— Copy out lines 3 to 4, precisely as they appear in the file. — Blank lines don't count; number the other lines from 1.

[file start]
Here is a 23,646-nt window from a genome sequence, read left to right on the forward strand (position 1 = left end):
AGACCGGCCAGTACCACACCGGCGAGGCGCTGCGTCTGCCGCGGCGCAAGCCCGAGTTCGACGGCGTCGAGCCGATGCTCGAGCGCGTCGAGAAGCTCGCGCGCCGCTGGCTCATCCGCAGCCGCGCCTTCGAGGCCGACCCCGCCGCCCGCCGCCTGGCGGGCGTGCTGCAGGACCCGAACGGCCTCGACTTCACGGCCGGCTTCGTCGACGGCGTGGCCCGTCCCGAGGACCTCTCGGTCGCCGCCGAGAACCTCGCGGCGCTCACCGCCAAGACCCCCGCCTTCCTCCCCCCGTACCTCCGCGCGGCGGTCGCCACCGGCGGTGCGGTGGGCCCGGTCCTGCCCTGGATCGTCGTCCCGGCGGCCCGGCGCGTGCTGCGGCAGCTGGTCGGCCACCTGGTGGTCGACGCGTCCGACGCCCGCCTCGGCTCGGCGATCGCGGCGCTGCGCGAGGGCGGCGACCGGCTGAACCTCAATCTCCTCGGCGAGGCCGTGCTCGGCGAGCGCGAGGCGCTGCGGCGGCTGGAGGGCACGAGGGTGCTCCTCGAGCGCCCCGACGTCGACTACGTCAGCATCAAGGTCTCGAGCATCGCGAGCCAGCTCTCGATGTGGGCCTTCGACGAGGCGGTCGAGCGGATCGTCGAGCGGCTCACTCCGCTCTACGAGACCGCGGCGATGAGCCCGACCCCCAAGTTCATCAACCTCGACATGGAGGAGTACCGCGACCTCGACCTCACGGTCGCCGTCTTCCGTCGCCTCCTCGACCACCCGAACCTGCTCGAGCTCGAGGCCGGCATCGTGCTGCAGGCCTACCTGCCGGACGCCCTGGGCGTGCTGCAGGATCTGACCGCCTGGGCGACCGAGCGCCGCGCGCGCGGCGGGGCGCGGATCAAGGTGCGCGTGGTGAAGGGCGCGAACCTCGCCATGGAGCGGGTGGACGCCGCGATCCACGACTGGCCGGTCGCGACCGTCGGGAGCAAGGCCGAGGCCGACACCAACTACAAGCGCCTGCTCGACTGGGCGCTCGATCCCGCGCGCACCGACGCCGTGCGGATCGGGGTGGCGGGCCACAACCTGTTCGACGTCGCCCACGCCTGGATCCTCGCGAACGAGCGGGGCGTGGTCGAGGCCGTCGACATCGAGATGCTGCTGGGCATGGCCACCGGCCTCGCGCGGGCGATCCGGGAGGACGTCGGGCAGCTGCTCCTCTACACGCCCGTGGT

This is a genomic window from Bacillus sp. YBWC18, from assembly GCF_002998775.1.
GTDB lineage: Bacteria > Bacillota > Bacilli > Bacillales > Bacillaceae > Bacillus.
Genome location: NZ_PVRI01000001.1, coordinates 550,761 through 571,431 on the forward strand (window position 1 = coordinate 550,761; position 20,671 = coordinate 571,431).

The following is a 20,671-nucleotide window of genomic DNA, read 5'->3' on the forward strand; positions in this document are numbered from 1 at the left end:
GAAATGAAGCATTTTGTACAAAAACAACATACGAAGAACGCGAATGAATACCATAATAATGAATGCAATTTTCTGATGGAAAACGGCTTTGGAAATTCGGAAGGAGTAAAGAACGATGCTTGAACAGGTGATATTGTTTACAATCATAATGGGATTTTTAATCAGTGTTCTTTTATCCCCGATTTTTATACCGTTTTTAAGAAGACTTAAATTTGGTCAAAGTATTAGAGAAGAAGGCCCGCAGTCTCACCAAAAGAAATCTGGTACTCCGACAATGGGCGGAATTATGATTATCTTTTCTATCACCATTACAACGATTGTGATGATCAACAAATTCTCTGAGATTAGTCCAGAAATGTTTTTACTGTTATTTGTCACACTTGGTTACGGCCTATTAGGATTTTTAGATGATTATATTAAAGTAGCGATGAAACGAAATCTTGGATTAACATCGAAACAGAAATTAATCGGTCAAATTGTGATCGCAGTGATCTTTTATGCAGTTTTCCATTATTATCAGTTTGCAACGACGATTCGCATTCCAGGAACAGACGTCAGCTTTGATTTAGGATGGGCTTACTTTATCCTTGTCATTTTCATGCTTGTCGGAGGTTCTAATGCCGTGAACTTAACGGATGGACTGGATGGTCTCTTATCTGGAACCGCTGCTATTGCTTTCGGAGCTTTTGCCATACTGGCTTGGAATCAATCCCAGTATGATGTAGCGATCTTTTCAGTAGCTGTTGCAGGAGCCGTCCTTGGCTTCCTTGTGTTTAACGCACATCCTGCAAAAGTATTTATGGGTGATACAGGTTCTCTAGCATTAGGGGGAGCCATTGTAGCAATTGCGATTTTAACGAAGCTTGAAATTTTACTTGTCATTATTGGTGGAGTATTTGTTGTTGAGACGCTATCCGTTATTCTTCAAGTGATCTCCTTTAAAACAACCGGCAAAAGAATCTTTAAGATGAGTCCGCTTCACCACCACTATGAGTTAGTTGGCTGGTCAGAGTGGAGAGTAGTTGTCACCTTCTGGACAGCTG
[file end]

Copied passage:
This is a genomic window from Bacillus sp. YBWC18, from assembly GCF_002998775.1.
GTDB lineage: Bacteria > Bacillota > Bacilli > Bacillales > Bacillaceae > Bacillus.